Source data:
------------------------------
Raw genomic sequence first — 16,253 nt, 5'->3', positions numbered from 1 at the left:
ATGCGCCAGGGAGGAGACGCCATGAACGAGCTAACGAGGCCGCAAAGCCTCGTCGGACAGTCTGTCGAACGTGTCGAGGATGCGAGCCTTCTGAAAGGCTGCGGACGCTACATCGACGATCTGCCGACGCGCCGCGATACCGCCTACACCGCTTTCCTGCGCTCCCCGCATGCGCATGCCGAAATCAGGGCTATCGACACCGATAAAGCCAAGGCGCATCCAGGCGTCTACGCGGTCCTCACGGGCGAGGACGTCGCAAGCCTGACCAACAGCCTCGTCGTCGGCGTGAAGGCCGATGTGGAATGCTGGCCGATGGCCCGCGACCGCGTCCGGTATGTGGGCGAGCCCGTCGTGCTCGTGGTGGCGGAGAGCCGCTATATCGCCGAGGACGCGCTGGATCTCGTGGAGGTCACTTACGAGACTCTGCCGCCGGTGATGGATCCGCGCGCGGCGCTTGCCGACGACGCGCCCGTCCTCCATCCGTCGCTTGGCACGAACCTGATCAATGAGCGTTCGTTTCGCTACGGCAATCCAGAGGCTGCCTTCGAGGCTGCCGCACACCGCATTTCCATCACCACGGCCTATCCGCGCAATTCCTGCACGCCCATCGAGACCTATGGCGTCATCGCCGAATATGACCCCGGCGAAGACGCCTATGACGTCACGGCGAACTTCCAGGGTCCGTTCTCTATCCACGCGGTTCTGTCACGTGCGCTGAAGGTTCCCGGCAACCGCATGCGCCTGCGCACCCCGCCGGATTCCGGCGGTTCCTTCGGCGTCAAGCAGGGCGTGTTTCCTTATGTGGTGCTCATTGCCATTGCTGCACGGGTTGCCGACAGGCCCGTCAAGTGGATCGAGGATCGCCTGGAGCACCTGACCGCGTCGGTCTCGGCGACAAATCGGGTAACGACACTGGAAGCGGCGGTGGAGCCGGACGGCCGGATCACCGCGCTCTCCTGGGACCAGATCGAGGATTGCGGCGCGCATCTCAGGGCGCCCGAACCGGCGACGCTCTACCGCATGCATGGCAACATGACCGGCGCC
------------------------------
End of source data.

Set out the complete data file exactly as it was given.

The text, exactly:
Raw genomic sequence first — 16,253 nt, 5'->3', positions numbered from 1 at the left:
ATGCGCCAGGGAGGAGACGCCATGAACGAGCTAACGAGGCCGCAAAGCCTCGTCGGACAGTCTGTCGAACGTGTCGAGGATGCGAGCCTTCTGAAAGGCTGCGGACGCTACATCGACGATCTGCCGACGCGCCGCGATACCGCCTACACCGCTTTCCTGCGCTCCCCGCATGCGCATGCCGAAATCAGGGCTATCGACACCGATAAAGCCAAGGCGCATCCAGGCGTCTACGCGGTCCTCACGGGCGAGGACGTCGCAAGCCTGACCAACAGCCTCGTCGTCGGCGTGAAGGCCGATGTGGAATGCTGGCCGATGGCCCGCGACCGCGTCCGGTATGTGGGCGAGCCCGTCGTGCTCGTGGTGGCGGAGAGCCGCTATATCGCCGAGGACGCGCTGGATCTCGTGGAGGTCACTTACGAGACTCTGCCGCCGGTGATGGATCCGCGCGCGGCGCTTGCCGACGACGCGCCCGTCCTCCATCCGTCGCTTGGCACGAACCTGATCAATGAGCGTTCGTTTCGCTACGGCAATCCAGAGGCTGCCTTCGAGGCTGCCGCACACCGCATTTCCATCACCACGGCCTATCCGCGCAATTCCTGCACGCCCATCGAGACCTATGGCGTCATCGCCGAATATGACCCCGGCGAAGACGCCTATGACGTCACGGCGAACTTCCAGGGTCCGTTCTCTATCCACGCGGTTCTGTCACGTGCGCTGAAGGTTCCCGGCAACCGCATGCGCCTGCGCACCCCGCCGGATTCCGGCGGTTCCTTCGGCGTCAAGCAGGGCGTGTTTCCTTATGTGGTGCTCATTGCCATTGCTGCACGGGTTGCCGACAGGCCCGTCAAGTGGATCGAGGATCGCCTGGAGCACCTGACCGCGTCGGTCTCGGCGACAAATCGGGTAACGACACTGGAAGCGGCGGTGGAGCCGGACGGCCGGATCACCGCGCTCTCCTGGGACCAGATCGAGGATTGCGGCGCGCATCTCAGGGCGCCCGAACCGGCGACGCTCTACCGCATGCATGGCAACATGACCGGCGCC